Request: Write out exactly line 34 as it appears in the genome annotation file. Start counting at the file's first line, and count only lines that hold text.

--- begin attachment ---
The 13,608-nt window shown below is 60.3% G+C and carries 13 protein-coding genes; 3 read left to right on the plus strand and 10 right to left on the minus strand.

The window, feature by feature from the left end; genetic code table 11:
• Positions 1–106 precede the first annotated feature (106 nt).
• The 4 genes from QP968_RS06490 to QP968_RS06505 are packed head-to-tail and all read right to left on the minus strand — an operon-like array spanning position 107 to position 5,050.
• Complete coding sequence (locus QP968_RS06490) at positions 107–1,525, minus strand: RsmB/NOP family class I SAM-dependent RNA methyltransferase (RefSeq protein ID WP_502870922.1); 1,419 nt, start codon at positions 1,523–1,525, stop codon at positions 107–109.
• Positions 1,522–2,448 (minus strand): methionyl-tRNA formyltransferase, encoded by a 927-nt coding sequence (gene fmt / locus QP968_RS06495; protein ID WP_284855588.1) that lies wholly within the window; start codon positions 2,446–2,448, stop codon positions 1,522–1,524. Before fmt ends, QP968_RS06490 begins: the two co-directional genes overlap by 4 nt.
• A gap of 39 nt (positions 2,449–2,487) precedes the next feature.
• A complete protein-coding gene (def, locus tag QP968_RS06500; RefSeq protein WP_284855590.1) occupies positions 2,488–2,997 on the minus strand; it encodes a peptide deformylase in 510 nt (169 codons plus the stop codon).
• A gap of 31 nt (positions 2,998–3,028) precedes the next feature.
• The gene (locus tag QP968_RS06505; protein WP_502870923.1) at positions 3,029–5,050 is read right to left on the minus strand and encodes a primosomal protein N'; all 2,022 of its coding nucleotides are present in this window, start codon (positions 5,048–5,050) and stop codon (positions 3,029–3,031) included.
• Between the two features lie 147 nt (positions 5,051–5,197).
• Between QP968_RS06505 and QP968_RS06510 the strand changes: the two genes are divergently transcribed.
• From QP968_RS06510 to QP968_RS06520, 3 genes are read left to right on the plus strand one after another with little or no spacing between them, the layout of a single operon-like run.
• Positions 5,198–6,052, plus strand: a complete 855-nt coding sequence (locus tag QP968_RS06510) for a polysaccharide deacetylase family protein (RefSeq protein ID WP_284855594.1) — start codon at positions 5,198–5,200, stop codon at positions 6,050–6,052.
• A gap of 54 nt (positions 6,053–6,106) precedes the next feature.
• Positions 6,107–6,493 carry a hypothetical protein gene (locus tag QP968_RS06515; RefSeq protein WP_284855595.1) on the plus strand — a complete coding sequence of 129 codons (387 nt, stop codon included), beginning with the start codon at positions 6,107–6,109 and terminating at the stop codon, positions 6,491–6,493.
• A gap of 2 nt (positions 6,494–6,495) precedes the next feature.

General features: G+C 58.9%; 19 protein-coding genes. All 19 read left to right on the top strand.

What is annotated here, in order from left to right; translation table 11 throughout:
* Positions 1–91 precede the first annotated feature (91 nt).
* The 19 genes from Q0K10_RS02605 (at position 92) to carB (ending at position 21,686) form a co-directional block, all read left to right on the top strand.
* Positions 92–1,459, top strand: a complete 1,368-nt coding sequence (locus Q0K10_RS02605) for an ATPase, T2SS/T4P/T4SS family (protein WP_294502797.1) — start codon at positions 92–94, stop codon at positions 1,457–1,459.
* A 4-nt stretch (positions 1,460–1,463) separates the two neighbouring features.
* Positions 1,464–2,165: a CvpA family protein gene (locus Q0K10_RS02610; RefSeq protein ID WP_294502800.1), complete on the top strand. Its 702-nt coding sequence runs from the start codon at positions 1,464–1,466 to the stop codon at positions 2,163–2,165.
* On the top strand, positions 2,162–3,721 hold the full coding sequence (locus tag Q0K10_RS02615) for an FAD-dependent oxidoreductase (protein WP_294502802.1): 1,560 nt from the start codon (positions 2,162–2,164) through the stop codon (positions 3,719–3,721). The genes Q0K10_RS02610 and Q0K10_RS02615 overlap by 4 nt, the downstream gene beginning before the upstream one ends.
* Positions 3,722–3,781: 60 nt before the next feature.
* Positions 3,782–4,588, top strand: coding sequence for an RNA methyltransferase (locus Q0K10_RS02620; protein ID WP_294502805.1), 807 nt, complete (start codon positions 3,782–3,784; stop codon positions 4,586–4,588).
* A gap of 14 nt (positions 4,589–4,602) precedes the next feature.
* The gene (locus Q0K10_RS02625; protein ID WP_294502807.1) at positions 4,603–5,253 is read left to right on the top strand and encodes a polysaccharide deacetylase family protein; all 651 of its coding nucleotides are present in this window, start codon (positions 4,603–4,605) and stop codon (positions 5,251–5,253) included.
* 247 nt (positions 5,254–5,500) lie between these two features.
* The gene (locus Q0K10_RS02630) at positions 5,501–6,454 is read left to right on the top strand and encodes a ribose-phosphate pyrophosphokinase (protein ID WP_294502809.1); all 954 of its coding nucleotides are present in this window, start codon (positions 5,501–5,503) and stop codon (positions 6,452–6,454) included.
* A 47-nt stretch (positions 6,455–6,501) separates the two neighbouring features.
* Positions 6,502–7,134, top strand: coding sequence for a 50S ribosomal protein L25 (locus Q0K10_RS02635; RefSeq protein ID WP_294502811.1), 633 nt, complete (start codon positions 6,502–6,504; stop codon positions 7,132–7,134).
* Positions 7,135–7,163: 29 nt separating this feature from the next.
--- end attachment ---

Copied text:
* Positions 7,135–7,163: 29 nt separating this feature from the next.